6. Fats, oils and sweets — to be used sparingly

In 2005, we weren’t sure what we were presented with, but it included:

  • Grains
  • Vegetables
  • Fruits
  • Milk
  • Meat & Beans

Fruits & Veggies: A Unit StudyAnd currently we have MyPlate, which includes fruits, vegetables, grains, and proteins — and some milk.

Do you see the common element?  Since the beginning we have known that fruits and vegetables — and in large relative portions — are foundational for a good diet!

 

Suggestions
  • Introduce a new fruit or veggie each week.  Young palates are typically not ready for strong flavors.  So many doctors suggest simply introducing a new fruit or veggie by having a child take one bite.  That’s it!  Eventually his taste buds will develop and he’ll enjoy a wider variety.
  • Have your child point out the various fruits and vegetables the next time you visit the grocer.
  • Start a garden.  There are several fun ideas below for encouraging children to eat their fruits and veggies!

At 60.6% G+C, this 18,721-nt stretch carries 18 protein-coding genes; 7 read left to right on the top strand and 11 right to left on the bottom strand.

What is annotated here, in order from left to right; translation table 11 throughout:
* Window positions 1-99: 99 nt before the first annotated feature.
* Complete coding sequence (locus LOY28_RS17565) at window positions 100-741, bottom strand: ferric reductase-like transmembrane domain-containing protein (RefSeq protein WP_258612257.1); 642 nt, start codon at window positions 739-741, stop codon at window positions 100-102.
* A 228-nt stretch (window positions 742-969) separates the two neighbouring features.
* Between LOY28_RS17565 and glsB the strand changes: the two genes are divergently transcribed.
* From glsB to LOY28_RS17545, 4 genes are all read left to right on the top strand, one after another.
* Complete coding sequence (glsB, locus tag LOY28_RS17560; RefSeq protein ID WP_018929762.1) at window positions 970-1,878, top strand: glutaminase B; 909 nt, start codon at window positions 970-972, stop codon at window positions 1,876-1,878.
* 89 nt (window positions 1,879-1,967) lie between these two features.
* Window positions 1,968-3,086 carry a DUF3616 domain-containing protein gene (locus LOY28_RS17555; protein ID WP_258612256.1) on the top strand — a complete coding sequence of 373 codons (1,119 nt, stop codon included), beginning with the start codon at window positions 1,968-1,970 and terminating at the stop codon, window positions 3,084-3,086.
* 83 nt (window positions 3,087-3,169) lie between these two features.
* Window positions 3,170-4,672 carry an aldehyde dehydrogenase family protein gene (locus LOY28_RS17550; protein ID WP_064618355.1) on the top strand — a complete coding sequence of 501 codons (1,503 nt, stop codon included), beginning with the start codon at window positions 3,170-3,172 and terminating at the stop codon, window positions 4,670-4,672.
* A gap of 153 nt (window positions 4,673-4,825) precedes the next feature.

• Just for fun, try growing the world’s largest….  You decide!
  • Use a nutrition guide to determine the nutrient value for common fruits and vegetables.  Can you see why they make up an important part of the diet? (You’ll find helpful charts below.)
  • Keep track of a few meals at your house.  Determine their nutrient value.  How do they compare to the current USDA guidelines?
  • Older students can choose one of the earlier food guidelines put out by the USDA and compare it to that which is recommended today.  How do the recommended diets differ?  Which would be considered healthier today?  Why?

 

Further Investigation

World’s Biggest Jackfruit
Info and photos of the world’s biggest jackfruit in Hawaii in 2003.

Jackfruit
Fruit facts from the California Rare Fruit Growers.

Jackfruit
More in-depth information including nutritional value at Purdue.

How to Eat a 20 Pound Jackfruit and Other Jackfruit Information